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Caterpillars eating my redcurrants and gooseberries

polbpolb Posts: 198
edited June 2020 in Problem solving
Hi, for the past couple of years our red-currants and gooseberry bushes have been annihilated by loads of small green caterpillars! :| Each year I have not managed to get to them before they've consumed most of the leaves :-/ I am not a fan of spraying them and there is just too many for me to manually remove. 

Is there a natural solution to this problem?
Is there something I could do to prevent them arriving in the first place?
Also, right next to these bushes are blackcurrants which they never seem to go for. I'm not complaining about this but just wondered why they don't touch them?

Many thanks for any help!

Posts

  • steephillsteephill Posts: 2,513
    Gooseberry sawfly - try using fleece to stop the adult being able to lay eggs. Give the ground around the plants a good going over with a hoe or other cultivator in autumn and spring to reduce the number of overwintering larvae. You can also try blasting them off with water or spray with soapy water.
  • polbpolb Posts: 198
    ah yes, I'd not thought of hosing them off..but I'm guessing they might then go onto my blackcurrants or just climb back up after the shock!! :/

    The ground around the bushes is hard to hoe, they are quite packed in and the soil is full of roots. Would mulching help or make the problem worse? Is there something I could put down over winter to prevent the larvae from staying around?!

    We are not keen on the gooseberries anyway. If we dug these out, would this solve the problem long term?

    Thanks
  • Bee witchedBee witched Scottish BordersPosts: 989
    Hello @polb,

    Try using a spray of diluted neem oil .... it is totally organic and is derived by pressing the seed kernels of the neem tree.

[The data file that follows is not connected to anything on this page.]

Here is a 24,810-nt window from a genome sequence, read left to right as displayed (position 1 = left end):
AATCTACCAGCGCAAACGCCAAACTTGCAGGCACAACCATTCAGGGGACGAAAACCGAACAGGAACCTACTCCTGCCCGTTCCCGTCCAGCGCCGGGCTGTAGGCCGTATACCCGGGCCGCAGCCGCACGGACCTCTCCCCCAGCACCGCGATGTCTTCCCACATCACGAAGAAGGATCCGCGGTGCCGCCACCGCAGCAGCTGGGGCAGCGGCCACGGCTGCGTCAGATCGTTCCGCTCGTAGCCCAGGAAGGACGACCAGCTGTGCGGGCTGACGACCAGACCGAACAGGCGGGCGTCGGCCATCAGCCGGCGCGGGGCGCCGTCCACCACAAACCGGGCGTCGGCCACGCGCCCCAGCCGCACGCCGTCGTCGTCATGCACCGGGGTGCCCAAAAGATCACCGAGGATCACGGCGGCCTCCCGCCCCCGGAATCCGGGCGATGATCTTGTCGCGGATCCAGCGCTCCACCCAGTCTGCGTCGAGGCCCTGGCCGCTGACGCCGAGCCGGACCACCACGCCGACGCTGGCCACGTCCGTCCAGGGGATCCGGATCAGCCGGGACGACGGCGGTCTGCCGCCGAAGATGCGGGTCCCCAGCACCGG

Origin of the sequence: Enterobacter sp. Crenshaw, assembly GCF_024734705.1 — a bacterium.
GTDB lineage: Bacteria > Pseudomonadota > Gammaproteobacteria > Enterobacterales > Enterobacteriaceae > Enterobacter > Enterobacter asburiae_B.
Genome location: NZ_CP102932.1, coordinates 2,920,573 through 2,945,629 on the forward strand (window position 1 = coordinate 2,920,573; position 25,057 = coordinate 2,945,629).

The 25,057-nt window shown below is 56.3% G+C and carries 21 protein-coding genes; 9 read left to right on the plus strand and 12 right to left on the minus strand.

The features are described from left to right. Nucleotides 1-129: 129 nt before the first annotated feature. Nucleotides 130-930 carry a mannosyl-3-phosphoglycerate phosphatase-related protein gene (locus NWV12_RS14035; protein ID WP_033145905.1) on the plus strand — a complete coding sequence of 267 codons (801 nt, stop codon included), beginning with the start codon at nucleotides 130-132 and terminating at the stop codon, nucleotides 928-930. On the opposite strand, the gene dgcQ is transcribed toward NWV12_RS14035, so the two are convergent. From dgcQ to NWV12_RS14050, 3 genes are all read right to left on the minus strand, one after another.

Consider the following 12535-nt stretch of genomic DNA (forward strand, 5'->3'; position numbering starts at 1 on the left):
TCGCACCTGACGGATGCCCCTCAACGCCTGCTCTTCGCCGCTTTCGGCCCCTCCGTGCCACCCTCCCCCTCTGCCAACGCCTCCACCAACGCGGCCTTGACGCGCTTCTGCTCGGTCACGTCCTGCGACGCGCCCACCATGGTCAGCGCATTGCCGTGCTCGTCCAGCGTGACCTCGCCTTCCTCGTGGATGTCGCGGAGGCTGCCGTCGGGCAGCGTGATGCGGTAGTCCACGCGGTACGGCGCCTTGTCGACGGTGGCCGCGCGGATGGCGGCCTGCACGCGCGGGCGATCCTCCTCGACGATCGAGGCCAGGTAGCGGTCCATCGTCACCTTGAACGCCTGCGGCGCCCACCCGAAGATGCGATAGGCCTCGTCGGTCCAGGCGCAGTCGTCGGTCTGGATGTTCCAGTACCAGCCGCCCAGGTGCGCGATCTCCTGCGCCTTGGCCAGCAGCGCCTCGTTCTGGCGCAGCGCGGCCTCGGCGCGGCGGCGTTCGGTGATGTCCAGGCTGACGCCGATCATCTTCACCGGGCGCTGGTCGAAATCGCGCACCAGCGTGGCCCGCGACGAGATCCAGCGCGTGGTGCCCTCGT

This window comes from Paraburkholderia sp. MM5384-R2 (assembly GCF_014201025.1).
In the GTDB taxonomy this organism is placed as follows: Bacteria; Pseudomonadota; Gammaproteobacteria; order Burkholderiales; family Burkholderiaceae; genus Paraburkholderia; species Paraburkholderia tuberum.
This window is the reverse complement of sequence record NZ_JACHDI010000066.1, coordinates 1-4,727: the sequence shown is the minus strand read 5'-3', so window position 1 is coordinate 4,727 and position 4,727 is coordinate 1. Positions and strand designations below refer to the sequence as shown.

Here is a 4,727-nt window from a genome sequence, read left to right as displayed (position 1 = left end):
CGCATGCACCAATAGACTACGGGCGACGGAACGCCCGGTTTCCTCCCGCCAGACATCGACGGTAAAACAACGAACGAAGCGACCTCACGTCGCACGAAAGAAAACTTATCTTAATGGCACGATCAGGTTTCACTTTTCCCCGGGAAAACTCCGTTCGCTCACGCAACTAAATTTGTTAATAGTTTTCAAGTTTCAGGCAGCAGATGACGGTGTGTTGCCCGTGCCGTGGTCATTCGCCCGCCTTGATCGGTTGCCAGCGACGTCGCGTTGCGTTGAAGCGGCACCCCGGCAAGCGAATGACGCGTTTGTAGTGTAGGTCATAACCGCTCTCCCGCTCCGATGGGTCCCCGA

I use it for lily beetles and sawfly on gooseberries / solomons seal and aruncus. Also use it if the aphids get too bad on the roses.

    See this link for further info.

    https://www.discoverneem.com/neem-oil-insecticide.html

    and this one for how to make it.

    http://www.discoverneem.com/neem-insect-spray.html

    I use it as soon as growth starts in April and I drench the foliage. Any spare solution goes onto the soil below as the earthworms are supposed to love it. I repeat spray every few weeks.

    Neem is best used preventatively .... but will work on pests that have already arrived. It does not hurt beneficial insects. Only chewing and sucking insects are affected. The main reason is that insects need to ingest the neem oil to be affected, and beneficial insects don't eat your plants. However, you can still kill beneficial insects if you smother them with neem oil, so I tend to spray late evening to be safe.

    It does stink a bit ... but is easy to mix up and apply.

    I got mine off ebay .... wasn't expensive for a big bottle which will last ages. At room temperature it is solid, but goes liquid again within a couple of hours in the airing cupboard.

    Worth a try.

    Bee x

     image

    Bees must gather nectar from two million flowers to make one pound of honey   
  • polbpolb Posts: 198
    ooh..I've not heard of this! Thank you! What insecticidal soap do you use to mix it with?

    Any idea why they've not gone for my blackcurrants?
  • Bee witchedBee witched Scottish BordersPosts: 989
    Hi,

    Just a squirt of Fairy Liquid .... I think it's just to help it stick onto the foliage. 
    Not sure why sawfly don't attack Blackcurrants ... but I've never seen any damage on them and the bushes are reasonable close to each other.

    Hope it works for you.

    I also put chopped comfrey leaves around the base of the bushes when I have any spare. Helps keep the moisture in and I'm hoping it might stop the larvae burrowing down to over-winter.

    Bee x


    Bees must gather nectar from two million flowers to make one pound of honey   
  • polbpolb Posts: 198
    Thanks Bee, I'll order some of the neem oil and give that a try for next year!

    We're not big fans of the gooseberries and we can survive without the redcurrants so I guess the other option would be to dig them out and plant something else.. Perhaps I'll try the oil first and see how that goes!

    Many thanks for your help :)
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